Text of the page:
By Cecile Sarruf
My good friend Robin and I stroll Forest Avenue in Downtown Laguna, our umbrellas at the ready in case of light showers. Blustery winds have ripped leaves from the arms of eucalyptus trees and sent them sailing into the streets, ushering in uncertainty. We are window shopping. An ice blue topaz ring catches our eye at John’s Jewelry and Gems, as does a gold filigree dream catcher. We continue onward and step into the Whitney Gallery, where a painterly oil depicts a blushing seascape, and on another canvas, domesticity is a wide kitchen table with an empty plate in half shadow, a solitary egg next to a knife and spoon, everything scattered on the tabletop, including a few books in want of reading. Rounding the corner, we find a depiction of an unmade bed, its rumpled bedsheets inviting first light. The artist’s wife keeps her masked distance.
We shake off melancholy and make our way to Tuvalu where we find a holiday display in full-blown regalia. While we admire Christmas ornaments: whimsical tin mermaids wearing mint green Santa hats, bulbous sea glass beads on a rope, nativity scenes carved in wood, sparkling menorahs dangling from boughs of pine—it is understood neither of us will be sitting at each other’s holiday table.
Stepping back out, we make our way to a deserted boardwalk offering its bare benches and diminished populace. We find the sea and stand alongside a lonely lifeguard tower on Main Beach. Wind brushes the sand, and we marvel at the breakers hitting the shoreline with such white fury. Half the sky is naked, bathed in silvery sunlight, and the other half an ominous storm brewing just north, its menacing black clouds descending.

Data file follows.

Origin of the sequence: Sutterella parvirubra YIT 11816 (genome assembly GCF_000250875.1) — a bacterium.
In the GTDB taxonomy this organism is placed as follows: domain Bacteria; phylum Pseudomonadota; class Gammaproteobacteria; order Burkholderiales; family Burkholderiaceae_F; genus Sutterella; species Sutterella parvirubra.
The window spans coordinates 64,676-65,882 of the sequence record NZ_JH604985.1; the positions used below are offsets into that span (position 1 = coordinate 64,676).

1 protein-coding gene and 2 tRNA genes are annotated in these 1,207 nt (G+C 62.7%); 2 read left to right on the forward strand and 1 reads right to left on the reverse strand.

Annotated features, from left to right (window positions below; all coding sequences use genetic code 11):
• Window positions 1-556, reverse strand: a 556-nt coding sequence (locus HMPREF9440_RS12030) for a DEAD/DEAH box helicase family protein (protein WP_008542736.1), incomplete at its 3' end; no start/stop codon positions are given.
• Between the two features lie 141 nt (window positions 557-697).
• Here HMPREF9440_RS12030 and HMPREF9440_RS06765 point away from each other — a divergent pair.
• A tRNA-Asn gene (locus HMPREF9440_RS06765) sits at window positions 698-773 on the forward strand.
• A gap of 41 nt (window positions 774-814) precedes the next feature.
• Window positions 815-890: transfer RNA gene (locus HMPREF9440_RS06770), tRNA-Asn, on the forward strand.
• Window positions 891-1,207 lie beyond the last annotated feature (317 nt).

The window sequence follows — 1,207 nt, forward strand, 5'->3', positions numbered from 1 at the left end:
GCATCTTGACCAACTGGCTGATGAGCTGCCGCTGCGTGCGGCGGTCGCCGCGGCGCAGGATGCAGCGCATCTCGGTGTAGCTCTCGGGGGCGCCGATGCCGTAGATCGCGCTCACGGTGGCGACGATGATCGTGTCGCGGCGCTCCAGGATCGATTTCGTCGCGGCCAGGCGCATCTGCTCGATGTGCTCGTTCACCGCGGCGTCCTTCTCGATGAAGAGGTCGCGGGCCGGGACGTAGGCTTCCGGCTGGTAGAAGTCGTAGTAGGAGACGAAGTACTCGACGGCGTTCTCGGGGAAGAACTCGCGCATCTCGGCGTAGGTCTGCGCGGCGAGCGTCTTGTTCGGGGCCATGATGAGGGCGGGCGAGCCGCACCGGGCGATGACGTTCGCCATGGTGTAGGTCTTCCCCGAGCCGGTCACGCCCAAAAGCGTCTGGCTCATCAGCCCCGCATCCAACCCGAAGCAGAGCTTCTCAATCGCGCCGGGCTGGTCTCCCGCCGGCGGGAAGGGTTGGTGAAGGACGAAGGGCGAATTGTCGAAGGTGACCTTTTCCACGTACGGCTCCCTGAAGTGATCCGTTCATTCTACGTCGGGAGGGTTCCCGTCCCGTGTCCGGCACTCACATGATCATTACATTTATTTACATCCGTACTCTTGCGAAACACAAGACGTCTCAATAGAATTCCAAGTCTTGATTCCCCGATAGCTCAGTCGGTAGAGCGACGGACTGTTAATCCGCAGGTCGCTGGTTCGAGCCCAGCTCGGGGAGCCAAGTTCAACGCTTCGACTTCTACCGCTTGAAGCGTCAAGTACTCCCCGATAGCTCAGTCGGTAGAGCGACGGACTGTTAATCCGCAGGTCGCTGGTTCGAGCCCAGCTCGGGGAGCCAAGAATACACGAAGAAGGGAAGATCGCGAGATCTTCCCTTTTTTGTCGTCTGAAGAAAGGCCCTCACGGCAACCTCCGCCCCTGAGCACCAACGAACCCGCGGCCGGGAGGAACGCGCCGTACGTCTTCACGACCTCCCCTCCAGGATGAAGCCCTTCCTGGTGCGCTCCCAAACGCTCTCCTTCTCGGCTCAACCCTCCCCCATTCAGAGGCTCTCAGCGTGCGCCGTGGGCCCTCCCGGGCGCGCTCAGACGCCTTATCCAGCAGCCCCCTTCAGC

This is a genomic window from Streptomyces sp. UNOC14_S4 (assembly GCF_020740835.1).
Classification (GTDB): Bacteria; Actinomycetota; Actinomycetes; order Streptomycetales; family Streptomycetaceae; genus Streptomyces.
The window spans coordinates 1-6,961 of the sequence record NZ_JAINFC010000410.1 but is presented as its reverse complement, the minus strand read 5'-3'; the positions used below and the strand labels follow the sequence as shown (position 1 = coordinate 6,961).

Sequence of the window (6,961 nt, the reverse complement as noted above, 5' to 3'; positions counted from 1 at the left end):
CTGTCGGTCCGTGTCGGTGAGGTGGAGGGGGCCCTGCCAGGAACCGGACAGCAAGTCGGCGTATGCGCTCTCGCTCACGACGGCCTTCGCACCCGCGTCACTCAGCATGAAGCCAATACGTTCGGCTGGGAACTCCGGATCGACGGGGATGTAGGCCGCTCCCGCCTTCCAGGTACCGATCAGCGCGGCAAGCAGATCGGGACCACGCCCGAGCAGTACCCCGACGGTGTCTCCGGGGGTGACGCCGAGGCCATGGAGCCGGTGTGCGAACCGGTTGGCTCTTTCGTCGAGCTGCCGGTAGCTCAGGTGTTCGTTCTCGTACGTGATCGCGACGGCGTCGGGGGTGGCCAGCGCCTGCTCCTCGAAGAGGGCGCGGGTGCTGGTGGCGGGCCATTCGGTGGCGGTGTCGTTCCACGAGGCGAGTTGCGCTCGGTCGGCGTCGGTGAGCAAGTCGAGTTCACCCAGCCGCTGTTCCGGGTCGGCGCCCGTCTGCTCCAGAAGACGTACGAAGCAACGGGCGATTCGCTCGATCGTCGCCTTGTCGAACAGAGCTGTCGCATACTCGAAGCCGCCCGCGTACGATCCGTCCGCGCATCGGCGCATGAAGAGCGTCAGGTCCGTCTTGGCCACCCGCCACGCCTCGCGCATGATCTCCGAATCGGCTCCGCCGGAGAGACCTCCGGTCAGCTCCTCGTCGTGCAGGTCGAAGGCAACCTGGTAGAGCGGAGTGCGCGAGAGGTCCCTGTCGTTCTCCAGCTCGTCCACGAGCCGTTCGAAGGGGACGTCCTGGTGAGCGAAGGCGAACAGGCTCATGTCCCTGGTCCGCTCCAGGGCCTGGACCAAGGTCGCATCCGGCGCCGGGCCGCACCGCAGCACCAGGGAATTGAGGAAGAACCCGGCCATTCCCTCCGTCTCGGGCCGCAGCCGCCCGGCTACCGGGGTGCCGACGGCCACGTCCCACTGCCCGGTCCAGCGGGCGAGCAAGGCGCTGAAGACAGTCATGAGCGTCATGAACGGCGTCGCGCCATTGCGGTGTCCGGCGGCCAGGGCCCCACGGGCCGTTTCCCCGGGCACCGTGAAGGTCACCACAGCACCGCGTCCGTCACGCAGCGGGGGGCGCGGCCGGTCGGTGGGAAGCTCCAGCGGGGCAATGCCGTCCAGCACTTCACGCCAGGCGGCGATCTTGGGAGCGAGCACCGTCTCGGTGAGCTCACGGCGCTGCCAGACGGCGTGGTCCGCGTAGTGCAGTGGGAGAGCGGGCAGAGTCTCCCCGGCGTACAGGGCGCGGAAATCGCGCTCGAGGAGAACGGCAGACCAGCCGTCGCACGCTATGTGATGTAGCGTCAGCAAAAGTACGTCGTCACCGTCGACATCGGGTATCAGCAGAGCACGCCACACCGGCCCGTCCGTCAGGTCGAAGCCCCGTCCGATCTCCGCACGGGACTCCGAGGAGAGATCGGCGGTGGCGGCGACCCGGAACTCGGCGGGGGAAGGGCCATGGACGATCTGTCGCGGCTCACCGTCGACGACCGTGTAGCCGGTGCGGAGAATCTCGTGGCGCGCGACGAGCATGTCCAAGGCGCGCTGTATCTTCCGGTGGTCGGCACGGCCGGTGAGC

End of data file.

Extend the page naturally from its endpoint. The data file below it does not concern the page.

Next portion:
“Must be raining over there,” Robin remarks. “Heading our way soon.” We both keep watch.
Traditional gift giving once brought a spark of anticipation to our eyes. We couldn’t wait to sip hot Ceylon tea after a feast of sweet jewel-like cranberries, ladled—gravied—turkey with mashed potatoes and Robin’s tossed mixed greens topped by candied pecan. All of this followed by my apple pie à la mode, of course. The stark reality of an empty table is what nettles us both. And to those whose lives have prematurely met with the Earth, one can only imagine the countless empty chairs left behind in their wake.
Cecile Sarruf holds an MFA in creative writing and is published in several literary journals. She lives in O.C. by the sea.